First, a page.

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NASHVILLE — Tennessee Education Commissioner Candice McQueen announced the results from the second year of the Read to be Ready Summer Grant Program, which provides funding to educators to lead …
NASHVILLE — Tennessee Education Commissioner Candice McQueen announced the results from the second year of the Read to be Ready Summer Grant Program, which provides funding to educators to lead tuition-free, literacy-focused summer camps for students in need across the state.
In 2017, about 8,000 rising first- through third-graders — 7,500 more than last summer — gained critical reading skills and increased in their motivation to read.
Additionally, through the summer grant program, more than 180,000 high-quality books were sent home with students, and each student, on average, received 22 new books for his or her home library.
Students who attend Read to be Ready summer camps generally are economically disadvantaged and not reading on grade level. Rather than sliding backward, students in Read to be Ready camps have a chance to keep learning and gain reading skills through a variety of literacy experiences over the critical summer months.
“We are excited about the positive results from our 2017 summer literacy camps,” McQueen said. “I had a chance to visit several camps over the summer and was so encouraged by what I was seeing — the results today simply reinforce what we believe: when students have the opportunity to read high-quality, authentic texts and are deeply engaged in learning experiences around those texts, they will thrive.”
The most successful camps in 2017 allowed students to read a large variety of books, write throughout the day in varying formats, and had a schedule that consistently gave students the opportunity to read, write, speak, and think authentically — prioritizing text over technology.
On average, students’ ability to read accurately improved by 5 percent. As anticipated with an uptick in accuracy, students’ reading comprehension rate increased by 2 percent. In other words, from the beginning of camp to the end of camp, students spent less time analyzing words and more time understanding the meaning of the text as a whole.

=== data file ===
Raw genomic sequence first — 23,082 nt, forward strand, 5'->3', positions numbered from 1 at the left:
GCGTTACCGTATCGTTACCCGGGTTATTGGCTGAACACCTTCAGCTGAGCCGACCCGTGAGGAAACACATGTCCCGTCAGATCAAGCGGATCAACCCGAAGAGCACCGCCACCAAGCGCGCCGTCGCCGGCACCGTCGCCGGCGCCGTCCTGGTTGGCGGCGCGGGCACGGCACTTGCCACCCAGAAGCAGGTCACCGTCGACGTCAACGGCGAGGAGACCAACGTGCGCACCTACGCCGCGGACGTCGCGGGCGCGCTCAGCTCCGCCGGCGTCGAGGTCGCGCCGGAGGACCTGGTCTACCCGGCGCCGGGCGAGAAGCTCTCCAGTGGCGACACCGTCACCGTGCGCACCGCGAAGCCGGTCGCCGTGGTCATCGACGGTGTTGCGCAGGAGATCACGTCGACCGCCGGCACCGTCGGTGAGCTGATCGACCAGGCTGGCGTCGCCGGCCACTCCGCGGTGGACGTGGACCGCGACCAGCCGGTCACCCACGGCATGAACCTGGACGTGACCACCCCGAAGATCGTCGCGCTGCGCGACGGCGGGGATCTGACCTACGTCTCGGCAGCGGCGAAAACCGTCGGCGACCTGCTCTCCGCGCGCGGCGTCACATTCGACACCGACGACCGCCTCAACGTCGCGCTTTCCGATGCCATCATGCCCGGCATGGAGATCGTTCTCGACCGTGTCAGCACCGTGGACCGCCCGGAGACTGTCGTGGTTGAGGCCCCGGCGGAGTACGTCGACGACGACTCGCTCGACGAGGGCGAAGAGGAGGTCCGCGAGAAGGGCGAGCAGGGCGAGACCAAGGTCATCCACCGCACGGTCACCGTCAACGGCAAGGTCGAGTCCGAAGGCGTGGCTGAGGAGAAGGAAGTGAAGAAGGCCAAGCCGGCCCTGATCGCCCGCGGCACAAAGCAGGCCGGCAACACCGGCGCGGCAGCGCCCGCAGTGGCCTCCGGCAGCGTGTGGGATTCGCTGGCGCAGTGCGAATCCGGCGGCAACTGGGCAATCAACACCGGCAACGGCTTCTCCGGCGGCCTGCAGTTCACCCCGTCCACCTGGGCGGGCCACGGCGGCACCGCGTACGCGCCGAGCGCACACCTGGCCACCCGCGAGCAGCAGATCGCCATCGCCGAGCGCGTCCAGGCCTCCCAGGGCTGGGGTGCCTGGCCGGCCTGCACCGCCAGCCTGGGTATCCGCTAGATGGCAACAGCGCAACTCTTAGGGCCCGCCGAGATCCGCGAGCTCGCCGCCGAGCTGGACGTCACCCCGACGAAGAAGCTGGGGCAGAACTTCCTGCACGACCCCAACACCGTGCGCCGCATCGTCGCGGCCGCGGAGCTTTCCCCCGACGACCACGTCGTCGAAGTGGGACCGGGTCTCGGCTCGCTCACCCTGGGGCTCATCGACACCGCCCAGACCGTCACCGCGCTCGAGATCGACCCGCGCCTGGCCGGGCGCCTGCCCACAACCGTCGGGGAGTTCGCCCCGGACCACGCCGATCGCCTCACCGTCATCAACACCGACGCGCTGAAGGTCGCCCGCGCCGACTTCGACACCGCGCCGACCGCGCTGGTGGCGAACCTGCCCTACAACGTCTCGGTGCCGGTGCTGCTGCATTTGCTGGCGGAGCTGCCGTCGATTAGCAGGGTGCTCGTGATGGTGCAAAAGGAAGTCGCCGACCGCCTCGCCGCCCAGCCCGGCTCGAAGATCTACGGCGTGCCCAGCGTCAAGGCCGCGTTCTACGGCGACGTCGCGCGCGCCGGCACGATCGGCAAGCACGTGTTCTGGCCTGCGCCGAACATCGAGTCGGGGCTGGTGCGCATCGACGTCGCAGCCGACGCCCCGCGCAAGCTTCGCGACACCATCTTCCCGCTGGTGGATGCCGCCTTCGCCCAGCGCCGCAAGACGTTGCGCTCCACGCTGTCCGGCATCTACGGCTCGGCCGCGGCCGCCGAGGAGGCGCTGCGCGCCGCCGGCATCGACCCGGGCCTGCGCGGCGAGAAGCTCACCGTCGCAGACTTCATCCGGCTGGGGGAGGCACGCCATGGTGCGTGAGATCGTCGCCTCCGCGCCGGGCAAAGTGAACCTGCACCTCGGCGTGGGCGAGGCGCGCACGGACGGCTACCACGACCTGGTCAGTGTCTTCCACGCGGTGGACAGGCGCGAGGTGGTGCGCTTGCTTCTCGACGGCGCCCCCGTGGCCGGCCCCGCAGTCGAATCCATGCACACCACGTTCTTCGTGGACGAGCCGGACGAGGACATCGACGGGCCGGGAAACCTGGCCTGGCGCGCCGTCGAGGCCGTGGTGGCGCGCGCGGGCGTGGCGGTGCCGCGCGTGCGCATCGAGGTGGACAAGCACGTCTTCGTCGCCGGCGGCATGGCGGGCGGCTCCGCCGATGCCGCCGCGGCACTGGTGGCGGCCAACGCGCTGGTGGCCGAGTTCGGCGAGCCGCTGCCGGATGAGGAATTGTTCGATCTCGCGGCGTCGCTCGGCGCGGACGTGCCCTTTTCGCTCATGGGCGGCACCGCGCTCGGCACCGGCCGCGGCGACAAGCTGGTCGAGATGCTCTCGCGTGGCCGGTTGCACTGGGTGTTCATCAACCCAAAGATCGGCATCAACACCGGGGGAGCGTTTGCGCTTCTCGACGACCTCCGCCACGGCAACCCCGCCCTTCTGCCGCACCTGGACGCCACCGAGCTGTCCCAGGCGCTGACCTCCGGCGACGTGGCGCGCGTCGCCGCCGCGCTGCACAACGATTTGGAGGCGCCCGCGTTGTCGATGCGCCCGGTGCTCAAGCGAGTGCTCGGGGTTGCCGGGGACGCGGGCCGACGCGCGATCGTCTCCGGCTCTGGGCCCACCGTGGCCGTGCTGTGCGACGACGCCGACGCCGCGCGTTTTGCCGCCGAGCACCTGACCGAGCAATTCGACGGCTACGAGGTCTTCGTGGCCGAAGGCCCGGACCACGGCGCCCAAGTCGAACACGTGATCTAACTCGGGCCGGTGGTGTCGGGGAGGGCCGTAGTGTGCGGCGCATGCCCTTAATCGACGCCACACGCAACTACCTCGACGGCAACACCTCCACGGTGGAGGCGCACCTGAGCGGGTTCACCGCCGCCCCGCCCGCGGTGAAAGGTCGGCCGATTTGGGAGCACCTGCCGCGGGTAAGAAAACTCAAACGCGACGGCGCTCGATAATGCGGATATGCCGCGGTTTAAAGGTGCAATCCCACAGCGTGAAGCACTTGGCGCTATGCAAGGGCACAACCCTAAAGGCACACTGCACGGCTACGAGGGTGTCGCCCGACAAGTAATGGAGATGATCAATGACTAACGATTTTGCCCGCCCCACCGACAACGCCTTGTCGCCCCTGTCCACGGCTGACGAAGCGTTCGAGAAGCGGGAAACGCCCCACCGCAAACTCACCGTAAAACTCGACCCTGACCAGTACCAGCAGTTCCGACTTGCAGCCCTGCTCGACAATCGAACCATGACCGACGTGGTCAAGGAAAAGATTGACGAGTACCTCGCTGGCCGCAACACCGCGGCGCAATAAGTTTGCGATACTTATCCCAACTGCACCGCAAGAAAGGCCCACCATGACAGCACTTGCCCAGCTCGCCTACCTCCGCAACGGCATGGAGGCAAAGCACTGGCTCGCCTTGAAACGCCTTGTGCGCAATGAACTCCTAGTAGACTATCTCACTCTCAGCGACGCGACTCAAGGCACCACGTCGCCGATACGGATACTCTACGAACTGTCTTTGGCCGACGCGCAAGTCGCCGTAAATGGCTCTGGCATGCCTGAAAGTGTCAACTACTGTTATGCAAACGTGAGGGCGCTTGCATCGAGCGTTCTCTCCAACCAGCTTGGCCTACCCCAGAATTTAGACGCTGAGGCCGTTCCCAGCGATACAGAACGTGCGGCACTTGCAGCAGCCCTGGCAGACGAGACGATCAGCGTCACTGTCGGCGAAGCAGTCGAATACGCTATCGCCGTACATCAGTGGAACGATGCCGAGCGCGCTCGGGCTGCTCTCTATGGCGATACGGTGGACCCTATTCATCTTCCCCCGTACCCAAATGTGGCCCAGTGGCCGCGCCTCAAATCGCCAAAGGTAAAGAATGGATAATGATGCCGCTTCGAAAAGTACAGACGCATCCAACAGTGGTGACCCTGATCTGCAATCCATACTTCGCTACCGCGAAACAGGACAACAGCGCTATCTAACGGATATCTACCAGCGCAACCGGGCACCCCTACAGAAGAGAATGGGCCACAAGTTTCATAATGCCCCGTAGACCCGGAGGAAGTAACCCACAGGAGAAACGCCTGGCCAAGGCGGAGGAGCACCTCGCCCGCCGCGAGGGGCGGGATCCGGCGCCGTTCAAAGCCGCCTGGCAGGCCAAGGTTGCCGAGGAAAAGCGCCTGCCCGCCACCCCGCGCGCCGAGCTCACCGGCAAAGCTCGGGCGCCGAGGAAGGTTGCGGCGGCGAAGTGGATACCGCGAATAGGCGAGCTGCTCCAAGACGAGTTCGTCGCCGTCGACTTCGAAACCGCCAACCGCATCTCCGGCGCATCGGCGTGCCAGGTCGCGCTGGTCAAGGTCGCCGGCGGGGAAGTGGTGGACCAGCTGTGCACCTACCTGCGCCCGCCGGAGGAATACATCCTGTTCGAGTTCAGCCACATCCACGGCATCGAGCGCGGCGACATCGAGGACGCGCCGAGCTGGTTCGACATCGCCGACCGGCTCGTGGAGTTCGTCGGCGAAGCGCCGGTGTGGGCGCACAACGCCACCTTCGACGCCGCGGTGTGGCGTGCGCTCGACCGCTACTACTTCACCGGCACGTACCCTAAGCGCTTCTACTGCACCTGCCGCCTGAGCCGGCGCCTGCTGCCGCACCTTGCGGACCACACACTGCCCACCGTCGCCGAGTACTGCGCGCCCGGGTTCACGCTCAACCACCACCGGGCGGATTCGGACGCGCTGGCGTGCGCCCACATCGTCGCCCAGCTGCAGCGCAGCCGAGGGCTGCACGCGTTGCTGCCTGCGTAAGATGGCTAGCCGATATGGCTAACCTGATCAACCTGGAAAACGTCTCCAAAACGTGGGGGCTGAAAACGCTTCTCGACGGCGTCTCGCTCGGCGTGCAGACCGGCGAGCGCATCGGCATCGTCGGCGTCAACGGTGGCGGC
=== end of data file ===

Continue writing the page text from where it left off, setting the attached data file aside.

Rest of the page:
Additionally, students’ motivation to read increased by an average of 3 percent — with the largest gain in the area of students’ self-concept as readers. This means students became more confident in their reading skills and began seeing themselves as readers. These gains were the result of a variety of student learning experiences throughout the summer camp.
Overall, students spent more than 64,000 hours participating in enrichment activities, nearly 185,000 hours reading, and 59,000 hours writing — all of which are shown to be influential in helping students gain skills and take strides toward becoming proficient and confident readers.
All Tennessee public schools were eligible to apply for a Read to be Ready summer grant. Prospective applicants were asked to design summer camps that were at least four weeks in length and at least four hours per day — providing students with access to at least 80 hours of literacy-focused instruction and enrichment during the summer.
The summer camps use high-interest books, authentic literacy experiences, and engaging field trips to help increase students’ motivation. Additionally, camps were required to maintain a one to five teacher to student ratio. Through this setting, teachers and students are able to work as partners in literacy development and address the individual needs of students in tailored ways.
Students at a few local schools benefitted from camps this summer. These included Charleston Elementary, E.L. Ross Elementary, George R. Stuart Elementary and Yates Primary. Three Polk County schools, Benton Elementary, Copper Basin Elementary and South Polk Elementary, also benefitted.
In February 2016, Gov. Bill Haslam, First Lady Crissy Haslam, and Commissioner McQueen launched Read to be Ready, a statewide literacy campaign with the goal of ensuring at least 75 percent of Tennessee third graders are reading on grade level by 2025. The Dollar General Literacy Foundation pledged $1 million to support Read to be Ready, including the initial funding for the summer grant program.
In February 2017, the Tennessee Department of Human Services invested $30 million over three years to enhance and expand the summer grant program. The addition of these funds made it possible to dramatically increase the number of students served through summer literacy camps from the first to second year.
The application for the 2018 summer grant program is available now through Nov. 6. All school districts are encouraged to apply, and full application details can be found on the 2018 summer grant website, https://www.tn.gov/readtobeready.
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